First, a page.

Wednesday Jun 29, 2022
Experts at Stanford University treated three children with a genetic disorder that causes kidney failure without the use of anti-rejection drugs or treatments, Healthline reported.
Schimke immuno-osseous dysplasia (SIOD) causes a weakened immune system and kidney disease.
The parents of all three children donated their bone marrow stem cells and kidneys.
In a press release, Dr Alice Bertaina, associate professor of paediatrics at the Stanford University Lucile Packard Children’s Hospital, said: “Safely freeing patients from lifelong immunosuppression after a kidney transplant is possible."
For the majority of organ transplants, physicians need to execute a battery of tests to ensure that the donated organ would not be rejected by the patient's body.
This is because if the transplanted organ is rejected, it attacks the body. The phenomenon is called graft verse host disease (GvHD).
To avoid any mishap, patients are given immune-suppressing drugs beforehand.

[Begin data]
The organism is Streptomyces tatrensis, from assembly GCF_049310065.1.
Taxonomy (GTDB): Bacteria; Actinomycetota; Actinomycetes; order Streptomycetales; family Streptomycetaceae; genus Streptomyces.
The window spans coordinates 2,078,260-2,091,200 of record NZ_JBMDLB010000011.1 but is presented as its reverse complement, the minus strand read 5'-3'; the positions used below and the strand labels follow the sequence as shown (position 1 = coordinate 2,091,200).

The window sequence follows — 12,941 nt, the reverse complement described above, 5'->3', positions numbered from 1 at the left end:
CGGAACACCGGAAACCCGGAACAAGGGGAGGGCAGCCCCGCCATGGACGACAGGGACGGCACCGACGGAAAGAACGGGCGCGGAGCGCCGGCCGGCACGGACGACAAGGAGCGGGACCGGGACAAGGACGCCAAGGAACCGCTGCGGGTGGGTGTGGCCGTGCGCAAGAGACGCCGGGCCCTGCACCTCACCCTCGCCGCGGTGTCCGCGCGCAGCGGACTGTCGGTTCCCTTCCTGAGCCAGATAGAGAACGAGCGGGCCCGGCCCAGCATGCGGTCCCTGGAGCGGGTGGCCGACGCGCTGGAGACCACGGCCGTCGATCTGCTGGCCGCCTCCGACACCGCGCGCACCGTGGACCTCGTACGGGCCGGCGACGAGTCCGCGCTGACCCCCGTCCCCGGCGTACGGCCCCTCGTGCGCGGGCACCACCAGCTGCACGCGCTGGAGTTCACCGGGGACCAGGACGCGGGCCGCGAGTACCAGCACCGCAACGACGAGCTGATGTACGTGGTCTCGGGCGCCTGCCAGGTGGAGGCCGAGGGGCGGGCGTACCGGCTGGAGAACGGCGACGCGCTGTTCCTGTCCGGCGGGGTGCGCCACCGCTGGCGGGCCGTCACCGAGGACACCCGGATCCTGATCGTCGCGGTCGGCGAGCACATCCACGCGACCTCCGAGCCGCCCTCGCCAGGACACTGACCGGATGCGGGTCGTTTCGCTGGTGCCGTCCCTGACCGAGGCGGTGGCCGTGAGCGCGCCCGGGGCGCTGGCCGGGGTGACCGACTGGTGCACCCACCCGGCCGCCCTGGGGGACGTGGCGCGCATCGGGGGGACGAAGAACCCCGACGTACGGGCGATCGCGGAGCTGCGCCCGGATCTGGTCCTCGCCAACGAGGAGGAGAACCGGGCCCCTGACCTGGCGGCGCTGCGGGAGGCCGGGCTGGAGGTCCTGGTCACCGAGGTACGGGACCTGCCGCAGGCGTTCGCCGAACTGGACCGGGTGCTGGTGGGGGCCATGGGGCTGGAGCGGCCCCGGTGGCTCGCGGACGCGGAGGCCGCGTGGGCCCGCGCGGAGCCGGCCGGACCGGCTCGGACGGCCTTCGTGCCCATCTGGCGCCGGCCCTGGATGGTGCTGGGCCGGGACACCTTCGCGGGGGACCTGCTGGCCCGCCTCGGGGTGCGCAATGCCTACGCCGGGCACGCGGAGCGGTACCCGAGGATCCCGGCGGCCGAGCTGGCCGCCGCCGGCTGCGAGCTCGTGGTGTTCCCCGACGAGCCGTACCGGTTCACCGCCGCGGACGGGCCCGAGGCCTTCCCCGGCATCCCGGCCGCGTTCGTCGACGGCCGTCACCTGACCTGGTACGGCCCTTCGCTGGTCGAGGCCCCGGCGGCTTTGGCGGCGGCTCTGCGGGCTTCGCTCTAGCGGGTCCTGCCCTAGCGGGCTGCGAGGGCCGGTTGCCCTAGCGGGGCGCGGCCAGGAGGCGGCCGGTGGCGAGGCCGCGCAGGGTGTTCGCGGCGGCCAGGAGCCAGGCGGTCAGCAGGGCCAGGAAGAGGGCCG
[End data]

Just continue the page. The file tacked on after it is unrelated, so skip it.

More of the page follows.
“The problem with transplantation is dealing with the body’s immune system as the body has cells that attack in transplantation,” Dr Amit Tevar, Associate Professor of Surgery and Director of the Kidney and Transplant Program at the Starzl Transplant Institute at the University of Pittsburgh Medical Center, said.
In this medical breakthrough, scientists used a technique called “dual immune/solid organ transplant".
Doctors removed one of the cell lines which leads to GvHD.
“This technique has been attempted several times in the past, but this is the first time it really has been successful,” Tevar told Healthline. “First, we have never seen this in children and secondly, without the use of anti-rejections medications, these kidneys will be more durable over the years, which is promising for the future."